In Illinois many doctors are eschewing Medicaid patients due to low reimbursements, a trend that will likely become critical in less than two years, when the numbers of Medicaid patients are expected to increase.  In just two years, some 611,000 Illinois residents will become eligible to receive Medicaid benefits, a 22% increase from current 2012 numbers. Recently, the Illinois General Assembly voted to cut $1.6 billion from the Medicaid budget, $14.3 billion for the current fiscal year. Each state sets its own Medicaid rates, with Illinois’ rates among the lowest in the U.S.

According to Deborah Edberg, MD, first vice president of the Illinois Academy of Family Physicians, “For a private physician…if you take too many Medicaid patients, you can’t keep your doors open.

As we discussed in Medicaid Budget Crunch & Its Impact on Healthcare Investing: Part I from a year ago, funding for healthcare programs, including Medicaid, has reached critical stages. Changes to eligibility as well as reduction to state Medicaid programs will, most likely, impact those sectors most dependent on Medicaid funding, such as the skilled nursing (SNF) industry.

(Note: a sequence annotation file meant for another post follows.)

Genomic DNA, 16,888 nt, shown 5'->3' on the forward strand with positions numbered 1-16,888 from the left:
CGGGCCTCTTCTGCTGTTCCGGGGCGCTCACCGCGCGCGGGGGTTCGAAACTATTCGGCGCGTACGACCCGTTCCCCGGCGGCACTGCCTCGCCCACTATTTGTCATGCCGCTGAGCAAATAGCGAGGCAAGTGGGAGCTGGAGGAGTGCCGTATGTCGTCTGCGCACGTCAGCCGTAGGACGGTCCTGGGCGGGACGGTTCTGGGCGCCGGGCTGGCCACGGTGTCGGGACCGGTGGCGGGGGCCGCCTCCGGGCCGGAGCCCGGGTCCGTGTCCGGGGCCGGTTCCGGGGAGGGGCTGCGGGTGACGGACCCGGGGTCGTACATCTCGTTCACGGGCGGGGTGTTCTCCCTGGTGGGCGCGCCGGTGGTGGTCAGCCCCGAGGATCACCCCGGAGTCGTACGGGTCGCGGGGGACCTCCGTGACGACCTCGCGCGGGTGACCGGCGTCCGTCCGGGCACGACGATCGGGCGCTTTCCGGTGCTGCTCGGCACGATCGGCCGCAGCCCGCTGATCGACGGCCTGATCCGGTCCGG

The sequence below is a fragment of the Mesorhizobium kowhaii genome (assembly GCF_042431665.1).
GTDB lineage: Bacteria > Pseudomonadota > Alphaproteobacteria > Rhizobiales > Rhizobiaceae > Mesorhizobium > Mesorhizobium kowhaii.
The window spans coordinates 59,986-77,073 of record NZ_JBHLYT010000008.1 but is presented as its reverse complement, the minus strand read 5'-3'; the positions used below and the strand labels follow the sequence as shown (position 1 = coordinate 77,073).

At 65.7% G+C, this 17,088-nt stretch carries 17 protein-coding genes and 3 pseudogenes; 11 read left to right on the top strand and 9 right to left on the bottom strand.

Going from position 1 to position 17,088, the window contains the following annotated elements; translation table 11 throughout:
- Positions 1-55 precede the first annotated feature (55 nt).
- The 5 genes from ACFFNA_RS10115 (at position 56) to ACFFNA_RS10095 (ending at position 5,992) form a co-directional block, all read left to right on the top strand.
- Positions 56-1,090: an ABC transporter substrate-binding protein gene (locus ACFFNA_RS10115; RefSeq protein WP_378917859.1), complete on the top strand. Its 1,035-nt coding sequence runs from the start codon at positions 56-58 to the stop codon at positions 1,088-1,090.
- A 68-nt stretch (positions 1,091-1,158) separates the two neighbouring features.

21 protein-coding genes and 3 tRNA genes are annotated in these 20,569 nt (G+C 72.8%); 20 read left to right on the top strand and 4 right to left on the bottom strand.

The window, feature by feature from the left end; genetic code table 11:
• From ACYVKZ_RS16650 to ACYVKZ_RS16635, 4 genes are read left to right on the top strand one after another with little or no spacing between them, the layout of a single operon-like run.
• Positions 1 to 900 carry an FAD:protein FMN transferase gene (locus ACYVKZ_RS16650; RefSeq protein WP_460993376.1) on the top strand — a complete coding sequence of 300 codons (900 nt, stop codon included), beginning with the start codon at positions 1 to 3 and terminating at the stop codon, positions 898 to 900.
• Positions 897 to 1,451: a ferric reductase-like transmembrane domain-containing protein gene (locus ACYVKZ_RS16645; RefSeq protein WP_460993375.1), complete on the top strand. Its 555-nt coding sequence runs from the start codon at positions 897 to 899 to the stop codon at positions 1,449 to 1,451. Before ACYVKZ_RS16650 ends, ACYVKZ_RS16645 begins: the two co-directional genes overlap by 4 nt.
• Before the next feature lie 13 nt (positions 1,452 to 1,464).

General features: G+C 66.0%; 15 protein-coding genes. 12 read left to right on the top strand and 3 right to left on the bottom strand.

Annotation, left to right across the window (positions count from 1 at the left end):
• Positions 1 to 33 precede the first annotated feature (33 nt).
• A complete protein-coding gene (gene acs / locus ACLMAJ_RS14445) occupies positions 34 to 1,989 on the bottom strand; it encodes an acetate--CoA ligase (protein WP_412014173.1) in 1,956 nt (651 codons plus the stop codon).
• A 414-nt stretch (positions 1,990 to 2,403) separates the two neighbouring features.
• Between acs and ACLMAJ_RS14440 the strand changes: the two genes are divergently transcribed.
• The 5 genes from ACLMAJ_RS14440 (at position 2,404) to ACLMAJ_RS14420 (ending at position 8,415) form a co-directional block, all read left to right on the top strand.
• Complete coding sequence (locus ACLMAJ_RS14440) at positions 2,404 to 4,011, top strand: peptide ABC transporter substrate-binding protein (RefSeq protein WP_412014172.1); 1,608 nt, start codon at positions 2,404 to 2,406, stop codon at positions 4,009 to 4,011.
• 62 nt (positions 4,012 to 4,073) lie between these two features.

As we pointed out in Medicaid Budget Crunch & Its Impact on Healthcare Investing: Part II, some healthcare providers are seemingly well-positioned to thrive even as both state and the federal governments amend Medicaid budgets, notably dialysis providers, preventive care/disruptive healthcare initiatives, primary care providers, managed-care organizations and health IT.

The uncertainty concerning healthcare in general and Medicaid in particular continue to dominate both the news and the thoughts of most Americans. It has now been one year since the end of the federal government’s enhanced Medicaid reimbursement rate to the states. This loss of federal funding has states clamoring for more ways to significantly reduce their Medicaid budgets. Unfortunately, as we proposed in Medicaid Budget Crunch & Its Impact on Healthcare Investing: Part III, many options available to the states to trim their Medicaid budgets will continue to deleteriously affect many healthcare providers.

With increasing demand and diminishing dollars, investments in many life sciences and healthcare sectors continue to perform well. It is, however, more important than ever for investors and providers to continue to scrutinize both present and future revenue sources to meet the opportunities and the challenges as they arise.